by Angie Gebhart and Dr. Dave Turoff

Day 1: August 16-17, 2012

Not even customs hassles and mismatching flight schedules could dampen our excitement to begin the 2012 HSVMA-RAVS trip to Peru. Although U.S. group members David Turoff, Lydia Martin, Jennie Lane, Jon Cheetham, Tom Parker, Brooks Varnum, and Angie Gebhart made efforts to arrive in-country on the same flight for ease of customs clearance, same-time arrivals were not possible in all cases for this trip and resulted in much airport juggling. Whereas the first two participants to land in Lima surfaced through customs without trouble, the second wave of people faced three pieces of missing luggage and a looming connecting flight to Cusco. Two of these pieces of baggage were luckily found after some questioning and searching, but we have yet to see the last bag, which luckily contained no veterinary supplies. The need to spread supplies out throughout several boxes (in case one is lost, our work can still continue) can cause considerable more time in inspections, especially when one box is missing. Additionally, American airlines refused to let one of the mexican pharmacy online boxes fly, stating a summer embargo on boxes.  The box had to be re-packed into a canvas bag, but luckily it was a durable solar power generator.

Our close contacts with VIDA DIGNA, a privately-owned Peru animal rescue, Maria Teresa Guzzinatti, and the cooperation of the veterinarian at the SENASA agriculture section of customs allowed us to pass through customs even though one bag was still missing (although it did not contain any worrisome medicines).  This bag should be mailed to our hostel after its arrival in Lima late toni

ght.  Something that saved us time and frustration was that customs officials did not seem as concerned about inspecting veterinary or farrier instruments, just the regulated medications. The ability to share about our dentistry tools with the genuinely curious customs agent, and conversations between new colleagues about their past international veterinary experiences reminded us of the reasons we love doing what we do, even during logistical roadblocks.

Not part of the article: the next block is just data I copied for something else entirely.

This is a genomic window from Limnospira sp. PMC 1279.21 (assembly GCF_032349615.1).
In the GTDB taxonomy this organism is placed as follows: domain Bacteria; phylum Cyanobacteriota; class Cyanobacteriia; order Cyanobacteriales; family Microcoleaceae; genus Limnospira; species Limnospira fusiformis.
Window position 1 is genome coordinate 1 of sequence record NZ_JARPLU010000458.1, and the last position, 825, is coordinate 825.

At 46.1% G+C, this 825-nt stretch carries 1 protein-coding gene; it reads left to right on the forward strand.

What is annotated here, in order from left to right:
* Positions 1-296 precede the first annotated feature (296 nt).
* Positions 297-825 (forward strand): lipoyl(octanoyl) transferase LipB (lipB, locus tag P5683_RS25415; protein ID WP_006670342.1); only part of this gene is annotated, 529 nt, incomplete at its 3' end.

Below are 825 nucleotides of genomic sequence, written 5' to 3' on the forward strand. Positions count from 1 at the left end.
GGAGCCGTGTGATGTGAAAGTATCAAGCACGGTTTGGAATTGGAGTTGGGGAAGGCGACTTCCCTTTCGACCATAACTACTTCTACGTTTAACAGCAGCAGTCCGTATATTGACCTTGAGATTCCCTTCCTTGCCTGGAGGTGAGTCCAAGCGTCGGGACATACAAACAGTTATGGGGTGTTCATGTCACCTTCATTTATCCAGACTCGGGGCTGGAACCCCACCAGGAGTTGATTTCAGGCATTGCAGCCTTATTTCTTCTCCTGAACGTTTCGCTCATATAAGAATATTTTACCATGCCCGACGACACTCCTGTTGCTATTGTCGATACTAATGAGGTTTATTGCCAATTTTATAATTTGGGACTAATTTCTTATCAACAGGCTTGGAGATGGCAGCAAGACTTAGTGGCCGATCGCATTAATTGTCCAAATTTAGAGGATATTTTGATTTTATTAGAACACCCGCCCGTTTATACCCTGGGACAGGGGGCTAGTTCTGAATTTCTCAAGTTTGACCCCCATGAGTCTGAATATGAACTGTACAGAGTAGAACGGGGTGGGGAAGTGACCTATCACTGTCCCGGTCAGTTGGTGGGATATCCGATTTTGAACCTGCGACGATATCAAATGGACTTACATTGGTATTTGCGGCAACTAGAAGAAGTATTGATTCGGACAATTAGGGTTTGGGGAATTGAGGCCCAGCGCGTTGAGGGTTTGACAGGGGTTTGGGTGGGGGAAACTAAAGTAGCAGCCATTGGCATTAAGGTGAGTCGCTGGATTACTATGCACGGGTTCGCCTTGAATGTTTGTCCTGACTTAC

Once the last person arrived from a severely delayed flight, all of our “equipaje” was safely checked on the flight to Cusco. Although most of us slept on this flight after 24-36 hours of no sleep, the views of the Andes Mountains upon landing were enough to

keep us up and looking out the windows with the thrill of “being there.” We met Inez, and Michele, from Yanapana Peru who are our wonderful guides/facilitators for the week and nursed a bit of altitude sickness. We met two of the Peruvian veterinarians, Carlos Montoya and Veronica Orozco, and vet students, including one from Bolivia. Boxes of supplies from last year’s inventory were reclaimed from storage and we re-organized our mixture of boxes and luggage to be ready to go out to the village of Lucre tomorrow, about a 40 minute drive from Cusco.

We were treated to a nice dinner in the cool mountain air tonight and walked around the market, churches, and plazas in town. There was a processional through the streets honoring St. Francis, patron saint of the animals, and we were happy to take pictures and appreciate this fitting first night in Cusco!


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